I wished Arie Good Luck and he said, Thanks Man, how have you been? Then I shot this photograph. Nice guy... FAST GUY!




Mario in Portland hanging out in the transporter on his pit scooter. I wish him good luck on the weekend and he tells me that it feels good to be back. Two hot chicks walk up and start gushing... Mario loves the ladies... I click off the shot. Nice guy. Prototype fast guy.




Al Unser Junior. Nice guy. Fast guy!




OK kidz pay close attention... this is a shot of A.J. Foyt smiling. Yes that is a smile. This is one fast man and a walking history of IndyCar Racing.




Another early year before AJ retired... almost smiling.




Left to right... with his face hidden, Bobby Rahal, Michale Andretti and Emmo. I figured out the ver first years at PIR that I had to walk back up the pit lane to where there were no security guys and hop the barriers. Then I could casually make my way over to the PRESS area where they towed a flatbed truck for the Victory Ceremony. I would just put my head down, not look at security and walk like I was busy working. I did that year after year and had to figure out smarter ways to beat Security.




'84 Bobby Rahal at Laguna Paddock giving an ESPN interview. In the spring I saw Bobby drive an IMSA Mustang here and was really quick... they need to name a corner for him... Mario got turn 2 named after him??




Rahal, '84 Laguna paddock, watching his boys make delicate tweaks to his car... with a Snap-On brand shoe.



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You hit that nail on the head. FUCK NASCAR I use to live to watch car races but somewhere it all went commercial and dumbed down to attract the great unwashed masses of fat, beer swilling, bar b q eating, Gomers. You think 30 cars all the same engine, all the same parts, all the same differentials, brakes, tires fighting for 1/100th of a second is exciting???? Go look at any '60/'70s racing. Richard Petty, I'm so glad you are not in this sorry excuse for racing.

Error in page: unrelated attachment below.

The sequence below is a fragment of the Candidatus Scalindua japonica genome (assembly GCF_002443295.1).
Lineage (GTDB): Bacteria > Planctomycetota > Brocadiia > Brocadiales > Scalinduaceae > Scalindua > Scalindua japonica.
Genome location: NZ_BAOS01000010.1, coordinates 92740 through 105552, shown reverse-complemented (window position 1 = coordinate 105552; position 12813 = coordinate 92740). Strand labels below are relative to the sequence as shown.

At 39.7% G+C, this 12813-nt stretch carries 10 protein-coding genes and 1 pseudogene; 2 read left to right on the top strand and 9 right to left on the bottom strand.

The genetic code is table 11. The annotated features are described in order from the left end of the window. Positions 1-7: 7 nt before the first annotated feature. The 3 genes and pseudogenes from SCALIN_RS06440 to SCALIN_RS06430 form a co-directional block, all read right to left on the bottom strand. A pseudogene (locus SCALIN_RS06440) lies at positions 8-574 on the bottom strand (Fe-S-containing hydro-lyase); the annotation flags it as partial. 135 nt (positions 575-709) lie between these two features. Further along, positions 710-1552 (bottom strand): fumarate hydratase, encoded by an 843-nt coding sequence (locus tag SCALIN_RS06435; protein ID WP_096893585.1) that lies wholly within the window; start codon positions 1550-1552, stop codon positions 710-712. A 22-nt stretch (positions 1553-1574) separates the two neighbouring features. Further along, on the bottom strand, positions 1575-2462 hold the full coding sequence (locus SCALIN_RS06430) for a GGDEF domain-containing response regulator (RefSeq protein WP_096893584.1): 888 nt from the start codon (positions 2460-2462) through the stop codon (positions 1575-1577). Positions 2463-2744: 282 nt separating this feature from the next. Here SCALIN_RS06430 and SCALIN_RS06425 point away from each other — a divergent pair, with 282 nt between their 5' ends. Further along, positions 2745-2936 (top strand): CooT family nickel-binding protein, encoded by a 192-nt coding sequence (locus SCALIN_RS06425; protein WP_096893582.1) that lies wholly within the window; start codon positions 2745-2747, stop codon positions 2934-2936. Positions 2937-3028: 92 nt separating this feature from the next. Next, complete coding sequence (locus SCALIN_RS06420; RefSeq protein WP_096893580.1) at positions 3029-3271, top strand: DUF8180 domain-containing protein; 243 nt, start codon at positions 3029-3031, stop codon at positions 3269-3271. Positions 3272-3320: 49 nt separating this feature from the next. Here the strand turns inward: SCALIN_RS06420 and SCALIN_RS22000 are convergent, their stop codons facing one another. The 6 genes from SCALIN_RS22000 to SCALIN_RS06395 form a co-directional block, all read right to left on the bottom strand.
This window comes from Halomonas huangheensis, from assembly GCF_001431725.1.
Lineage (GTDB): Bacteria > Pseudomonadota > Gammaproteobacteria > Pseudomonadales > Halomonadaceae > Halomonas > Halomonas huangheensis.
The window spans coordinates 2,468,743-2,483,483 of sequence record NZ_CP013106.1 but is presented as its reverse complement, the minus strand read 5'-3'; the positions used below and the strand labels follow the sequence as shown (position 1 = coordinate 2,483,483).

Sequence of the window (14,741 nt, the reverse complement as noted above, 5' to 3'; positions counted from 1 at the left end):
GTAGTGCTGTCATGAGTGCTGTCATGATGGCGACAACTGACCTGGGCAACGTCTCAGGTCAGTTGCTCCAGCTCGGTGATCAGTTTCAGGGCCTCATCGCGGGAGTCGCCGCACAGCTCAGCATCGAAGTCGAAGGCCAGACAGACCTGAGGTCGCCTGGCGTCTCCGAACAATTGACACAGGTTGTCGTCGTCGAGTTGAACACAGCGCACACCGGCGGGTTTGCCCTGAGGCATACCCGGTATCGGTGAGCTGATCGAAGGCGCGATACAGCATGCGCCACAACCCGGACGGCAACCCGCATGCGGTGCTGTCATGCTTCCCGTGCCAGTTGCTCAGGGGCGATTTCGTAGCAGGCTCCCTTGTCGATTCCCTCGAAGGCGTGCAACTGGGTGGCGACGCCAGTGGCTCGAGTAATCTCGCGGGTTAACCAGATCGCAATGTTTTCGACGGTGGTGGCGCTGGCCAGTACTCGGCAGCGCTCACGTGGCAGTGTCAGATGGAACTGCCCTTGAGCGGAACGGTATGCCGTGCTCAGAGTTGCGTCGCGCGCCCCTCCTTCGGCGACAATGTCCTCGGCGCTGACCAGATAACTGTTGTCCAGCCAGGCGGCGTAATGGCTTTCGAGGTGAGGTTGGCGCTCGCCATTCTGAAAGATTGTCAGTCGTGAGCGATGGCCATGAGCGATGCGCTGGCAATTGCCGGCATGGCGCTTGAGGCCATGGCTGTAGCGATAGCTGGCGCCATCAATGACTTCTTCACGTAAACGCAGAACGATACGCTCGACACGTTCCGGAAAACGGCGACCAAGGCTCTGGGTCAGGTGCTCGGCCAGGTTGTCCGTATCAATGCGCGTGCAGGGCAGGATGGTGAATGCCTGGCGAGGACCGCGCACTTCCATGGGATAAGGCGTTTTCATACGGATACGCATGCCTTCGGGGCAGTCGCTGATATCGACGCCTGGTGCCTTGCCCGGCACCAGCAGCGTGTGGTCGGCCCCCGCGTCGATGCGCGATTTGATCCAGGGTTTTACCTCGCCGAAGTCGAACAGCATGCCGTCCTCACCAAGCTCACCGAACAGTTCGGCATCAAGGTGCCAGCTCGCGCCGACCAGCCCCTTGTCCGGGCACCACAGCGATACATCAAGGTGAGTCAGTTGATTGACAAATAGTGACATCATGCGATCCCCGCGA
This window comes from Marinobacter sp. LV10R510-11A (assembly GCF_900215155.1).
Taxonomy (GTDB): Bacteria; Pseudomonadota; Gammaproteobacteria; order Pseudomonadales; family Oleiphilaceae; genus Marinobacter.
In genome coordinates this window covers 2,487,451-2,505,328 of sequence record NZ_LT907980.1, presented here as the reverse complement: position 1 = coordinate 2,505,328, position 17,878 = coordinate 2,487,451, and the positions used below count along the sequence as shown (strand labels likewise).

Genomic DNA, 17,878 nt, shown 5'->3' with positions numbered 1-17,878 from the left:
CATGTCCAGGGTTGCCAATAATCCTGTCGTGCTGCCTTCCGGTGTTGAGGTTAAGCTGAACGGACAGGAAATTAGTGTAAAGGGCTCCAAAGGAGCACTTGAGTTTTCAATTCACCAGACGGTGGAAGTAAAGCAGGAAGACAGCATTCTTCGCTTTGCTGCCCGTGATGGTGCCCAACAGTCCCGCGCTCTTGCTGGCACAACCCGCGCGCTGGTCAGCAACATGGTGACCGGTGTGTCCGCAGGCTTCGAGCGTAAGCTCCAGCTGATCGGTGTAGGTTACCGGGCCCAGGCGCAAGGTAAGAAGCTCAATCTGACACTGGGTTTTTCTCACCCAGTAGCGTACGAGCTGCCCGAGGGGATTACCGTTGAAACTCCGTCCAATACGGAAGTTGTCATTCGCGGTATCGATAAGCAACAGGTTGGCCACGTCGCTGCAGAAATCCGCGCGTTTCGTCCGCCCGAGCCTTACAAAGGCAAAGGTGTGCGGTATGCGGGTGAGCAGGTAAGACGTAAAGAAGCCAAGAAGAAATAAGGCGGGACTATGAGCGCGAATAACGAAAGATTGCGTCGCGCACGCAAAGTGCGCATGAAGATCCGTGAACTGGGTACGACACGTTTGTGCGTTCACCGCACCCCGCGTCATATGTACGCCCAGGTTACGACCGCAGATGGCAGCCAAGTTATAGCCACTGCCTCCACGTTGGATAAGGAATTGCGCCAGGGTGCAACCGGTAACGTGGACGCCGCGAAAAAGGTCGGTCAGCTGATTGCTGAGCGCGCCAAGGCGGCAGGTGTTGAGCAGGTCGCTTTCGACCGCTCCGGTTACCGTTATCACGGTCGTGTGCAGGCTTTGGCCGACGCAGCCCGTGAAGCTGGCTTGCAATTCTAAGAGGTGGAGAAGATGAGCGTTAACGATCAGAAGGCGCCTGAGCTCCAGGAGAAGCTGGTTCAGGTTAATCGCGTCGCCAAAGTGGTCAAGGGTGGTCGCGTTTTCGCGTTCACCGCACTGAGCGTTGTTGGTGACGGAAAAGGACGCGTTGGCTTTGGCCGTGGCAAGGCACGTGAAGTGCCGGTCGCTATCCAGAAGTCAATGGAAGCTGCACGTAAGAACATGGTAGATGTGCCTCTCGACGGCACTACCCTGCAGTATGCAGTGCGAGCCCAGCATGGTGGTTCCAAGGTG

Figbuck, thanks for your posts. Great Christmas present.

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"great unwashed masses of fat, beer swilling, bar b q eating, Gomers." That's all race fans everywhere! What races? I'm just here to look at Girls!! Nah, Nasty carr is just cheap entertainment. They finally figured out a way to mash a car into the wall at 200mph and walk away from it... uh. most of the time anyway. But so has the IRL!! It's made for TV racing. I was going to say don't get me started. But I was alread started and now you are gittin' me all worked up MIKE!! :hyper:


*An Editorial Note: I used post to a motorcycle racing forum... I posted this rant to a thread about four years ago; It was at the beginning of the racing season and the Daytona 200 was going to be run for the first time after a bunch of NASCAR guys bought the AMA (American Motorcycle Association), the promoter for the series for many years.


At this point, a young Texan named Ben Spies, had been on the factory Suzuki with teammate Mat Maladin who was a fierce veteran competitor. He went on to win the AMA Championship in one the most hard fought seasons, then ride a Yamaha for a satalite World Superbike team in the WSBK championship as a rookie... then as a rookie in MotoGP had outstanding results against the fastest guys on the planet. This year he had some bad luck but still had a great year, winning a race, running up front and sitting on the pole... stuff that some guys never do in their entire carears.


A couple things happened this racing season that broke my heart. I watched the Indy Racing League race where Dan Wheldon was killed and then Marco Simoncelli was killed at the Sepang round of MotoGP. I have had this feeling ... that this time right now, is just the end of an era.